Some questions are impossible to answer. Among them is, “What is the most beautiful place on Earth?” I’ve seen places as diverse as Alaska, Hawaii, and upstate New York that are all in the running, but one thing is certain: The Oregon Coast is high on my list.
We woke up this morning in Tillamook, Oregon. If the name of that little town is familiar, it is probably because you have seen it in your dairy case, as in Tillamook cheese, ice cream, etc. Dawn and I toured the Tillamook Cheese Factory on our honeymoon trip six years ago. It was a fun memory, so we started today with the same tour. One of the coolest things about the cheese factory is that you can literally follow the entire process for making the cheese, from the milk trucks pulling up to the delivery door, to the bars of cheese being wrapped for sale. It’s kind of an old fashioned Rube Goldberg machine, which just adds to its charm. Plus, their huckleberry ice cream is wonderful, and it would be rude to leave the factory without least trying a scoop, right?
By the time we got out of the cheese factory and got gassed up and ready to go, it was already 11:00, and getting hot. Oregon has been experiencing a scorcher of late, and today was no exception. As we were leaving Tillamook, the Silver Bullet said that it was already 94 degrees. Ten miles later, we were on the coast, and the temperatures dropped down into the mid-seventies. This is among the reasons why we have chosen to move to Long Beach.
Driving the Oregon Coast is a slow proposition for us, as pullouts and state parks dot Highway 101 every few miles, and we feel compelled to stop at almost all of them. Here’s why:
Beautiful, yes, but add in the sound of the surf crashing, and the smell of the salt water, and it is irresistible to us.
We found a gorgeous bay just south of Lincoln City and stopped there for our picnic lunch, which we shared with our winged friends, who were getting pretty chummy by the end of our repast.
By mid-afternoon, we had only made it down about sixty miles of coastline. We knew that if we wanted to make it to Crater Lake by tomorrow, we needed to put some miles under our wheels. So, we did our best to hustle directly down the road and at least partially succeeded. We did stop to see this lighthouse, but how could we not?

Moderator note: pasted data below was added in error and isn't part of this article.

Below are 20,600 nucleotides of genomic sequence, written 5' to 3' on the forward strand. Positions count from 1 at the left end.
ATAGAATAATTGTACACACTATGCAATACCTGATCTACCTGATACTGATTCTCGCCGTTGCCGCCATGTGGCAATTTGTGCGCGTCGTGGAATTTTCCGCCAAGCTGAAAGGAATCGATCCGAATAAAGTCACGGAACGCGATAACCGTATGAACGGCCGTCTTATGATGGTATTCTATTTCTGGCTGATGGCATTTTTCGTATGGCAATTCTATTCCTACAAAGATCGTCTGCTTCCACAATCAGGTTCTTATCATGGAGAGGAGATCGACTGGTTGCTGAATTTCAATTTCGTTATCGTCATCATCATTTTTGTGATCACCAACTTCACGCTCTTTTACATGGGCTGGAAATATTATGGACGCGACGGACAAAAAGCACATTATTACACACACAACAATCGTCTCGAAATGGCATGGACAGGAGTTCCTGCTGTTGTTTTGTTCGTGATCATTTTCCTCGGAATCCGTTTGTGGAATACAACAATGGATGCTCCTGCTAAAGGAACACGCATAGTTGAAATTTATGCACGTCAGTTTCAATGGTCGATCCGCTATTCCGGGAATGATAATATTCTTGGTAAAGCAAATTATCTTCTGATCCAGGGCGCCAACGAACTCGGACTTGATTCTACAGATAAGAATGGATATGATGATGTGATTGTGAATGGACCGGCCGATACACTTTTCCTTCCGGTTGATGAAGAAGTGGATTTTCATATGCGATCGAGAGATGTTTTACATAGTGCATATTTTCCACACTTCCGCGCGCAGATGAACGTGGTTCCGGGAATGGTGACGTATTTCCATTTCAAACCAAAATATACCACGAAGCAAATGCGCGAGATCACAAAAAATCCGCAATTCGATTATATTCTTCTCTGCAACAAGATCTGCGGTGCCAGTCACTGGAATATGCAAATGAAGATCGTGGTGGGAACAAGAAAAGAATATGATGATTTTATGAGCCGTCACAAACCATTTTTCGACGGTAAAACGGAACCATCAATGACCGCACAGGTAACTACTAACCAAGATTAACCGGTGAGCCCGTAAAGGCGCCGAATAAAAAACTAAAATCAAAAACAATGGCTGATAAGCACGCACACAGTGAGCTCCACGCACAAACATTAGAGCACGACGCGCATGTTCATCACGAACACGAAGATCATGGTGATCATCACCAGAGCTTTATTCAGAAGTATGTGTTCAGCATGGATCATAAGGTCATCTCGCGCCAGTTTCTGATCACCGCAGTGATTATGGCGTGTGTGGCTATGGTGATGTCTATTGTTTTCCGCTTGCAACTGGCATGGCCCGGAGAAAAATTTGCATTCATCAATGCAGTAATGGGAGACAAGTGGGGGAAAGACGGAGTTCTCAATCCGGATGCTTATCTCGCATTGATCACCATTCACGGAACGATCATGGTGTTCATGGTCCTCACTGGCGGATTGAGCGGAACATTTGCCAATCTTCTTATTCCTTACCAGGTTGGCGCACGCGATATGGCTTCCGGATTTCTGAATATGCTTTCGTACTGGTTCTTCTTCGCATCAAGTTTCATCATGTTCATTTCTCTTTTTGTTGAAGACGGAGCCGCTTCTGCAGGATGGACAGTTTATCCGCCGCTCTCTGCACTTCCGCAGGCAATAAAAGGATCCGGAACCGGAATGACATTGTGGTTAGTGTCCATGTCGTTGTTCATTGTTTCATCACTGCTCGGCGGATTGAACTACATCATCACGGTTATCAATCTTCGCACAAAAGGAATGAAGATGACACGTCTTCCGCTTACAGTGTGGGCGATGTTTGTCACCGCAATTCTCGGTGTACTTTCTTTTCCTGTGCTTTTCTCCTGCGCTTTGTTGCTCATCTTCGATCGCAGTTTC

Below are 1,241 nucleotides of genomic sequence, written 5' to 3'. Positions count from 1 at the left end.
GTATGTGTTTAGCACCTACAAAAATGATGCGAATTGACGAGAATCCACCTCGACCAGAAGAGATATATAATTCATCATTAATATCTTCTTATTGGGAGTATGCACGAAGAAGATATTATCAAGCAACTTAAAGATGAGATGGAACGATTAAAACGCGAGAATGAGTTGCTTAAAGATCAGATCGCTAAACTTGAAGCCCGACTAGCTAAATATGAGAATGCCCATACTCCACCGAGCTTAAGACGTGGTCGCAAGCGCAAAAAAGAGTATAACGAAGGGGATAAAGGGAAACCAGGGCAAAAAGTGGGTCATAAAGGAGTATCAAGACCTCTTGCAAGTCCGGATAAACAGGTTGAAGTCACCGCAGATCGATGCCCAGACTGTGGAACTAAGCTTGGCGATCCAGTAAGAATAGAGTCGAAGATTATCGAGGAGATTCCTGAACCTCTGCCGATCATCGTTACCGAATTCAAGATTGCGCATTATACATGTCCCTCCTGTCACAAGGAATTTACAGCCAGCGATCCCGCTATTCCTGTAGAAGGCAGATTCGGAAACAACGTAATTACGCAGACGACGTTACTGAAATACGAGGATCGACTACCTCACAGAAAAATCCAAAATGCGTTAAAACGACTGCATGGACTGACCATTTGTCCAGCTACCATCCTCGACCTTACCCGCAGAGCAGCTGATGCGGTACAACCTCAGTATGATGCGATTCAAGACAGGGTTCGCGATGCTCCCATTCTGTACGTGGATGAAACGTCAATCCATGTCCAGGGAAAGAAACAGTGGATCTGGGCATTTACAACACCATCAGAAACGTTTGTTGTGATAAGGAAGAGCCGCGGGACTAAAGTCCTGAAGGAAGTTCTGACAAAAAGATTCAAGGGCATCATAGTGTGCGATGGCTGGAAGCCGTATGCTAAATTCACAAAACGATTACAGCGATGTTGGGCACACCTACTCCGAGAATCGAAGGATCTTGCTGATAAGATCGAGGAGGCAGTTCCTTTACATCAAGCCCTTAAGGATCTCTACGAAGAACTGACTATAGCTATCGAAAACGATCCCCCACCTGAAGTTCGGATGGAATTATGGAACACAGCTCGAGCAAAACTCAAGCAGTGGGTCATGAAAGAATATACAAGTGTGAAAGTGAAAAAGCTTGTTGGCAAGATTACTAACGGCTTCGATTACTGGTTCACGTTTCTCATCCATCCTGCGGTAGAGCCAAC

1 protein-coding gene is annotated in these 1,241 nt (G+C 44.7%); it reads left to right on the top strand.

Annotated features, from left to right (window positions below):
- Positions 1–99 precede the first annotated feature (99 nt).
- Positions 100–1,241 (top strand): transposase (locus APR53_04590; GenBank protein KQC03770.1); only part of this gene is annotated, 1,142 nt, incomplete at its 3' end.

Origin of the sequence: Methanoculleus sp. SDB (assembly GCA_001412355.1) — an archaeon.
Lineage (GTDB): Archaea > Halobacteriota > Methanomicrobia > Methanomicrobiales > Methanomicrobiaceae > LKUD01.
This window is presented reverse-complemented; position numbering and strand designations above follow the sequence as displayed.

We finally drove in earnest starting in the late afternoon. It helped that we weren’t flitting directly along the coast anymore. We did have about a three hour flirtation with the Umpqua river though, which followed along with us as we drove east and south. We spent yesterday tracking alongside the Columbia, which is epic and powerful. The Umpqua is much more relaxed as it meanders through central Oregon. The farmland that spreads out in all directions from the Umpqua’s banks is verdant and lovely.
In the end, we managed 315 more miles today, putting us at 994 miles so far.
Are you wondering what Dawn and I do in the car as we drive? Mostly, we talk and listen to music. Having satellite radio is a blessing, since local stations fade in and out pretty quickly when you’re driving cross country. I also tell her bad jokes, she rolls her eyes, and we argue about pop culture questions like: How often has Keanu Reeves played a bad guy? Or, how many songs did Stevie Nicks sing in, aside from Fleetwood Mac’s and her own albums? (We came up with quite a few: Stop Draggin’ My Heart Around, with Tom Petty, Leather and Lace with Don Henley, Whenever I call you Friend, with Kenny Loggins, and Magnet and Steel with Walter Egan. I’m sure there are more, but we are playing a Google-free game here, folks!) Also, Dawn hasn’t read my latest release, The Unusual Second Life of Thomas Weaver, so I am reading it to her a bit at a time as we ride. We are never bored.
Tomorrow, after several days of delays, we finally will make it to Crater Lake, which is one of my most anticipated places of our whole trip.